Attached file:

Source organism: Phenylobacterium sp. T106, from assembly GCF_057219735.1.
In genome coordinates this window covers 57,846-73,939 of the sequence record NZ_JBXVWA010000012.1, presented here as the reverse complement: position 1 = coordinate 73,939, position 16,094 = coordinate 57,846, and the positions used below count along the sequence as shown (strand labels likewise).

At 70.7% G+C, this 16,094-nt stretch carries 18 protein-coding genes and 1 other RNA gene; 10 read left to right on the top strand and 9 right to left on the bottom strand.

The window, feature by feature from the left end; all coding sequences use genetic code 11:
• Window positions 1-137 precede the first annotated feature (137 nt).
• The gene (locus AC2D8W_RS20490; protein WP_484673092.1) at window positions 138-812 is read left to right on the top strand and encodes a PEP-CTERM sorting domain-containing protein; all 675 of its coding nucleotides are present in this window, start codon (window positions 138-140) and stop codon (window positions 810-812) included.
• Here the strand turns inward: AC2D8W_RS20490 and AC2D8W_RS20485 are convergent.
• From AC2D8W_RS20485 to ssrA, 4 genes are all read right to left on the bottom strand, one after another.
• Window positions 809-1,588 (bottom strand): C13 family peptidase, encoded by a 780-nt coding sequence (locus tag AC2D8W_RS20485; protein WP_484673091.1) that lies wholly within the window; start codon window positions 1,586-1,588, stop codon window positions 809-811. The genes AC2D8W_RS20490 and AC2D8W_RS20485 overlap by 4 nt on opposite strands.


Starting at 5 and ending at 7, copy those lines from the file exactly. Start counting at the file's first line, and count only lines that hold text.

• Window positions 1-137 precede the first annotated feature (137 nt).
• The gene (locus AC2D8W_RS20490; protein WP_484673092.1) at window positions 138-812 is read left to right on the top strand and encodes a PEP-CTERM sorting domain-containing protein; all 675 of its coding nucleotides are present in this window, start codon (window positions 138-140) and stop codon (window positions 810-812) included.
• Here the strand turns inward: AC2D8W_RS20490 and AC2D8W_RS20485 are convergent.